T Nation

Top Bodybuilders and Myostatin Gene

So i read the “Brain Blast Volume 4” article today and Charles Poliquin said “Thirteen guys out of the top twenty bodybuilders at the Olympia don’t have the myostatin gene that limits muscle growth.”

I was just curious if anybody has any insight as to the validity of this comment. Im also kinda curious in general about the “Myostatin Gene” anybody care to shed some light?

Just an excuse for peoples lack of accomplishment IMO.

I have done some reading awhile ago. If a person lacks the myostatin gene, which indeed does limit muscle growth, they tend to be leaner, more muscular and stronger. I have only heard of 2 reported cases and one is here in the U.S but is a small child. It has been bred into a dog known as a bully whippet and has been coined “double muscled”. It is also bred into certain cows but the name escapes me. The dogs and cows are muscular monsters though. As for the bodybuilders, I cannot say if it is true or not but it is a very rare genetic condition. I also believe there are two variations of the defect.

[quote]austin_bicep wrote:
Just an excuse for peoples lack of accomplishment IMO. [/quote]

agreed

[quote]optheta wrote:
So i read the “Brain Blast Volume 4” article today and Charles Poliquin said “Thirteen guys out of the top twenty bodybuilders at the Olympia don’t have the myostatin gene that limits muscle growth.”

I was just curious if anybody has any insight as to the validity of this comment. Im also kinda curious in general about the “Myostatin Gene” anybody care to shed some light?[/quote]

false…not valid at all

I dont know how he would have gotten that information. Even if it was true, I would take more satisfaction in knowing 7 of the top 20 bodybuilders in the world did it without the help of the gene, so if they can go to the Olympia its not excuse for you to give up on that last set of lateral raises.

The statement, like many Poliquinisms, is hyper-exaggerated.

[quote]spdrman3 wrote:
I have done some reading awhile ago. If a person lacks the myostatin gene, which indeed does limit muscle growth, they tend to be leaner, more muscular and stronger. I have only heard of 2 reported cases and one is here in the U.S but is a small child. It has been bred into a dog known as a bully whippet and has been coined “double muscled”. It is also bred into certain cows but the name escapes me. The dogs and cows are muscular monsters though. As for the bodybuilders, I cannot say if it is true or not but it is a very rare genetic condition. I also believe there are two variations of the defect.[/quote]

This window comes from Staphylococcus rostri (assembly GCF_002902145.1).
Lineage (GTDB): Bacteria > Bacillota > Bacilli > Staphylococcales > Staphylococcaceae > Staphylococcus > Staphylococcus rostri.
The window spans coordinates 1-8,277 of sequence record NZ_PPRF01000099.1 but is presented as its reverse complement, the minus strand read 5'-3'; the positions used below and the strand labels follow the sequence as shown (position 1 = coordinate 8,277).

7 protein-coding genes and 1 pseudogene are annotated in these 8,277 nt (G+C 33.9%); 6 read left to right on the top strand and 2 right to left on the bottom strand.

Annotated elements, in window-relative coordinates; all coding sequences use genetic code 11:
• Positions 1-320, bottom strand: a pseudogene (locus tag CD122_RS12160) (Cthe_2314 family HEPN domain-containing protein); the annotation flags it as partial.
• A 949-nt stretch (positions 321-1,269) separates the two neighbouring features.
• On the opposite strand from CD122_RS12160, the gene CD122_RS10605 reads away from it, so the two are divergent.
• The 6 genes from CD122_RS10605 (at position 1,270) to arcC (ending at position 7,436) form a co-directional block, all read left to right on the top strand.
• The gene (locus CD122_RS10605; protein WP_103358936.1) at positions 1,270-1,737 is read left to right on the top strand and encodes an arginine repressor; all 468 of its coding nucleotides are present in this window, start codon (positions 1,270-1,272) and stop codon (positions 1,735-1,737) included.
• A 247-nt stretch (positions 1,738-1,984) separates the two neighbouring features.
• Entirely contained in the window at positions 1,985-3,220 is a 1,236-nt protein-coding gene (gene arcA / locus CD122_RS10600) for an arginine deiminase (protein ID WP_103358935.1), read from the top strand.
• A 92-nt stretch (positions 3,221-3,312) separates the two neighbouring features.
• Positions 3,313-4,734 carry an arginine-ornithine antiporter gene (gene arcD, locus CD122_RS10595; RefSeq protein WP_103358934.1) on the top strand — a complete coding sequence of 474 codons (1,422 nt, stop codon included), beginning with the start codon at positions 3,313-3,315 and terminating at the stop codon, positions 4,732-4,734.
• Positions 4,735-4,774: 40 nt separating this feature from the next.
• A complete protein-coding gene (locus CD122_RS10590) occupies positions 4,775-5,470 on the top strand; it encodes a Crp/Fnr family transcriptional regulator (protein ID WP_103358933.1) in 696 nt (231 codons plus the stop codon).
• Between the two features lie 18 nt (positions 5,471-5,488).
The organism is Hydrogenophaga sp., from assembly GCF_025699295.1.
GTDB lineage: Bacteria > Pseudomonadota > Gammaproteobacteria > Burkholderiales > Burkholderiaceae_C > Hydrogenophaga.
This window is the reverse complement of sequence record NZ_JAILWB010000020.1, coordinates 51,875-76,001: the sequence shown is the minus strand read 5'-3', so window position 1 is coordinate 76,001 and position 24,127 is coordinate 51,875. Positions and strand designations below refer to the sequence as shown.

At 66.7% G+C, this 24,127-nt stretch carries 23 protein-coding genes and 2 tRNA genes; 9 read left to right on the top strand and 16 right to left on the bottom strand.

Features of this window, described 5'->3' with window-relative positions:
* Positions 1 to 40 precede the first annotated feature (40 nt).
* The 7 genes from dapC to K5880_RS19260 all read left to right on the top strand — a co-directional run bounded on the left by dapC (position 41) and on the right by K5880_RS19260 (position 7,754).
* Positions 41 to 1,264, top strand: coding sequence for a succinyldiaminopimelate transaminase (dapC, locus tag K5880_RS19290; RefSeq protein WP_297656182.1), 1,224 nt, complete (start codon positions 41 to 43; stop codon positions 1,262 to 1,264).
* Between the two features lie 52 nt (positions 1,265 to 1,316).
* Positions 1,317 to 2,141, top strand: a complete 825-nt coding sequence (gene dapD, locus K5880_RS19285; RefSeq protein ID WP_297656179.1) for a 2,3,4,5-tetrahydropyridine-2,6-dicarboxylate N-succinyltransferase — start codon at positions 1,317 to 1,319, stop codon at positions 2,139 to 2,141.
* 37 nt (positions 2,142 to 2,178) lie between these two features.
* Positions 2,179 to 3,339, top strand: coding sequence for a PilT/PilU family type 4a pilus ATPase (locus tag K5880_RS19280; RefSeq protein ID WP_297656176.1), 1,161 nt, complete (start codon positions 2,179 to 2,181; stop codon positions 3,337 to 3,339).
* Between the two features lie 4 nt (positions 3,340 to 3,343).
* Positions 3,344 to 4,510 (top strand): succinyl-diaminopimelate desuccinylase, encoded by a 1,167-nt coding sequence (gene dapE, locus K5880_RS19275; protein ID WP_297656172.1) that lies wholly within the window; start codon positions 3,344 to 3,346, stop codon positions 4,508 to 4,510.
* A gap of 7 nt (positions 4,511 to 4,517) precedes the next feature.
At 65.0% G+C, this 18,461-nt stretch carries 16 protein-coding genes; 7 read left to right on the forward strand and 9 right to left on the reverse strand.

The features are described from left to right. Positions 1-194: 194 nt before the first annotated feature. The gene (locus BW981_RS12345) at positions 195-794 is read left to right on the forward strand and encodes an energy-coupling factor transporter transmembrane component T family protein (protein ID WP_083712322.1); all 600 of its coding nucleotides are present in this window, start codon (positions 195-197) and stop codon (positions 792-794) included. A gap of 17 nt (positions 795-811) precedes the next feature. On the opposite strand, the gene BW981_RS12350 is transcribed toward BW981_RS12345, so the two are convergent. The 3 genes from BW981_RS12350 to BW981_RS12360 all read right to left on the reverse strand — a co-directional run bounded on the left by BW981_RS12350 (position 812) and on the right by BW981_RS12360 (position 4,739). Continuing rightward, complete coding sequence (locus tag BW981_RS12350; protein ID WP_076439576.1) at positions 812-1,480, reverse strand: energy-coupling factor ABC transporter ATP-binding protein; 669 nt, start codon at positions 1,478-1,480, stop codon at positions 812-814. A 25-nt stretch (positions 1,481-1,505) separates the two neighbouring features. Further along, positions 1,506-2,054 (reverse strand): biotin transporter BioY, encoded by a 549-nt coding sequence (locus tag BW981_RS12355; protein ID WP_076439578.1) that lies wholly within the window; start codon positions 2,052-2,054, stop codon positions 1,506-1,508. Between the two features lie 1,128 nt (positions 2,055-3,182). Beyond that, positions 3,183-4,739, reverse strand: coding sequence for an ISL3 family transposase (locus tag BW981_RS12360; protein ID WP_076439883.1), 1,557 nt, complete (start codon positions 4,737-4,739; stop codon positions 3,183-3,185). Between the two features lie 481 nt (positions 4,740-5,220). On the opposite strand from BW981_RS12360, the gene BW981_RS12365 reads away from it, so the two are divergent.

The name of the cows was Belgian Blue, and yeah they were crazy looking.

As for the myostatin I remember reading years ago about Flex Wheeler having little or no myostatin gene, and there was quite a bit of publicity towards it. So this claim I doubt is valid.

It’s absolutely true. I hear these bodybuilders also all train with Poliquin’s speed skaters, you know, the ones who make Tom Platz’ legs look like Woody Allen’s.

[quote]counterfeitsoda wrote:
It’s absolutely true. I hear these bodybuilders also all train with Poliquin’s speed skaters, you know, the ones who make Tom Platz’ legs look like Woody Allen’s.[/quote]

hahahaha

[quote]counterfeitsoda wrote:
It’s absolutely true. I hear these bodybuilders also all train with Poliquin’s speed skaters, you know, the ones who make Tom Platz’ legs look like Woody Allen’s.[/quote]

LOL!!!

How does Charles Poliquin have access to 13 out of the 20 Mr. Olympia’s genetic material and a genetic testing lab and the funds to run the genetic tests?

Is Charles Poliquin a geneticists?

[quote]spdrman3 wrote:
I have done some reading awhile ago. If a person lacks the myostatin gene, which indeed does limit muscle growth, they tend to be leaner, more muscular and stronger. I have only heard of 2 reported cases and one is here in the U.S but is a small child. It has been bred into a dog known as a bully whippet and has been coined “double muscled”. It is also bred into certain cows but the name escapes me. The dogs and cows are muscular monsters though. As for the bodybuilders, I cannot say if it is true or not but it is a very rare genetic condition. I also believe there are two variations of the defect.[/quote]

this is pretty much it. 1 case has mutated copies of the gene producing a faulty protein. the other has defective receptors for the protein. there are only 2 reported cases of ‘“double-muscle” in humans. so charles’ statement is pure BS.

I don’t know what was the reason of that comment, if just informative or…mmmm. We know that pro bodybuilders have elite genetics, but it’s like saying “now it’s proved that you have even less chance”. This is no motivation for the guys in a site like this, because if we logged many of us have a very big goal and it should be supported by the likely instead of putting obstacles. Maybe it was purely informative, maybe it’s just me.

maybe he means a mutation in only one copy of the MSTN gene, which is supposedly more common. the only two cases is for people who have both messed up.

I think you have to take a lot of statements made in this field with a grain of salt. While I’m not in agreement that so many people are actually myostatin deficient, I do believe that they are all at the upper end of the spectrum in terms of their body’s natural tendency to put on and maintain a larger amount of muscle mass than the average joe. Of course, that’s really nothing new or shocking -lol

S

[quote]a soggy waffle wrote:
maybe he means a mutation in only one copy of the MSTN gene, which is supposedly more common. the only two cases is for people who have both messed up.
[/quote]

The German kid has a legitimate myostatin gene mutation. Hoekstra (the American boy) doesn’t, he has faulty myostatin receptors, which is different. It’s pretty obvious by looking at pictures of the two. So, technically there is only one verified case of it occuring in humans.